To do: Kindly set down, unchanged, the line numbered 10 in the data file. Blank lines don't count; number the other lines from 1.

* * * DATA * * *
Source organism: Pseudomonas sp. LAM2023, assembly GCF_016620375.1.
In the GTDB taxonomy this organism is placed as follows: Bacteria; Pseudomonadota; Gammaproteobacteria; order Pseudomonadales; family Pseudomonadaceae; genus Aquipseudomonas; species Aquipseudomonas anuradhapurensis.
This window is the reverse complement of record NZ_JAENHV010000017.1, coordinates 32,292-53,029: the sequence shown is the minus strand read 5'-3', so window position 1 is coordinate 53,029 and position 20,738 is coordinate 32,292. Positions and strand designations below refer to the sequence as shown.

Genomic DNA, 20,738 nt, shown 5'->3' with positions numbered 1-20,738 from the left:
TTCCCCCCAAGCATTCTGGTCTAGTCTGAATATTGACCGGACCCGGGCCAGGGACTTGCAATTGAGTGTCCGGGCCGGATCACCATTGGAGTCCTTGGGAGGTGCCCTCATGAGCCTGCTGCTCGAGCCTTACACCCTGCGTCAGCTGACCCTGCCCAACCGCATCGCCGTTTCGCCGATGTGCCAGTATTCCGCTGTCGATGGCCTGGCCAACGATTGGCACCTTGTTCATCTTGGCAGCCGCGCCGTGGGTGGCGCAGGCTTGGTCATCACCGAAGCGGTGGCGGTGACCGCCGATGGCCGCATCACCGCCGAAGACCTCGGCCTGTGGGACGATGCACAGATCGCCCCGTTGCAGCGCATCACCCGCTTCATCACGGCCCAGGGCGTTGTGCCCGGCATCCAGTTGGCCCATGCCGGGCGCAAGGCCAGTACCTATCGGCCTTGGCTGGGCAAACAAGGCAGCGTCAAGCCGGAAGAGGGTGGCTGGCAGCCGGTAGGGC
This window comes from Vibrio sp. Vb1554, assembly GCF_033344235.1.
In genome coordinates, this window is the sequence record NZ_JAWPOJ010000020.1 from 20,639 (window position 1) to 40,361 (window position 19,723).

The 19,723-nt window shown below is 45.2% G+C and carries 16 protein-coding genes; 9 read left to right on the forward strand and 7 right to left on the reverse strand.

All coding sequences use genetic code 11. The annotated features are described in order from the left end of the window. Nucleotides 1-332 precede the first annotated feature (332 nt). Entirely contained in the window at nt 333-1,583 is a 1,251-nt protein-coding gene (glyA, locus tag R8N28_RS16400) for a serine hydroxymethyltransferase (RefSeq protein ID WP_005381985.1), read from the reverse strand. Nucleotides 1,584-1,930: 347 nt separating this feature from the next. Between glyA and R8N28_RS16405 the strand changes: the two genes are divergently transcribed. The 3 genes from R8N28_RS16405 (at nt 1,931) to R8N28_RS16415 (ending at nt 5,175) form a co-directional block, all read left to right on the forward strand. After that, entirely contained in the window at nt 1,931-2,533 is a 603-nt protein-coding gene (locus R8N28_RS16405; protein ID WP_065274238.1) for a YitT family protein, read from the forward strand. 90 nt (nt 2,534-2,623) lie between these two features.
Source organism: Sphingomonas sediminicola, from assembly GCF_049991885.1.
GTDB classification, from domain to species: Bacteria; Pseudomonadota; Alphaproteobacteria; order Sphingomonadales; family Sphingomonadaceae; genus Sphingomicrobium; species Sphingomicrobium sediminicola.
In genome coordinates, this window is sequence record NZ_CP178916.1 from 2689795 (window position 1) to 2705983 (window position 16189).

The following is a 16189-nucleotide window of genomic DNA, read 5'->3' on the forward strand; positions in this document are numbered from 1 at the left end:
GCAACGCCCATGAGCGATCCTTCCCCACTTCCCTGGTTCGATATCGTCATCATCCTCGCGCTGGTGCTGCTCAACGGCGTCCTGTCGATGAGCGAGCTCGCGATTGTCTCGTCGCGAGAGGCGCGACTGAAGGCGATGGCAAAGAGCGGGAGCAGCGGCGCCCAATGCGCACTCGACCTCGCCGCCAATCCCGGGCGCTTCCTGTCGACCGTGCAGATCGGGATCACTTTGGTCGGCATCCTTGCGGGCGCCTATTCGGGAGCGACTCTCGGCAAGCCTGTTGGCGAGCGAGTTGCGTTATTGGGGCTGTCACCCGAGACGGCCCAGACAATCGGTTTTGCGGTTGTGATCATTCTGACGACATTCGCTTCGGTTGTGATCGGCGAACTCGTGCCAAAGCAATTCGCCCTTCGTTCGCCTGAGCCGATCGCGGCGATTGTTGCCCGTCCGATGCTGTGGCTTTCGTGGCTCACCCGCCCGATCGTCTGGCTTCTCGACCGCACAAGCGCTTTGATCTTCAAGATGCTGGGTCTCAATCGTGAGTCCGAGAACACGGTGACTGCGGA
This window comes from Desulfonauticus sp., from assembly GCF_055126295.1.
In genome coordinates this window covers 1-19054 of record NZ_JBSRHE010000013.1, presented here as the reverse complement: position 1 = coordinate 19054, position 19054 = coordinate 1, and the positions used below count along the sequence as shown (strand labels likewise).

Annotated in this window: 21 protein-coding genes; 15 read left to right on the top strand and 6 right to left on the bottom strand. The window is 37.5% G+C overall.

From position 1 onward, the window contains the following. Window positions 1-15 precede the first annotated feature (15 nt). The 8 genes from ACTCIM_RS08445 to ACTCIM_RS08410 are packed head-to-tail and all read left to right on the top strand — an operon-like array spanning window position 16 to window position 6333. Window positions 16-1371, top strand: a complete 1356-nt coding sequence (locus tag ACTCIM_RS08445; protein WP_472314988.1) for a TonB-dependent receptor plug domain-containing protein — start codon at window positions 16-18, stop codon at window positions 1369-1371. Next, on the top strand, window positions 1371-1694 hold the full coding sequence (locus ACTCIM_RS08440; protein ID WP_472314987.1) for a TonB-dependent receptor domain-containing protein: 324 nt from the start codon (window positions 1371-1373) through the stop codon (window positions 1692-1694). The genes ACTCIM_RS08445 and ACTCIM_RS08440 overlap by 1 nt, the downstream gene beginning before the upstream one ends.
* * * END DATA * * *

Source organism: Sphingomonas sediminicola, from assembly GCF_049991885.1.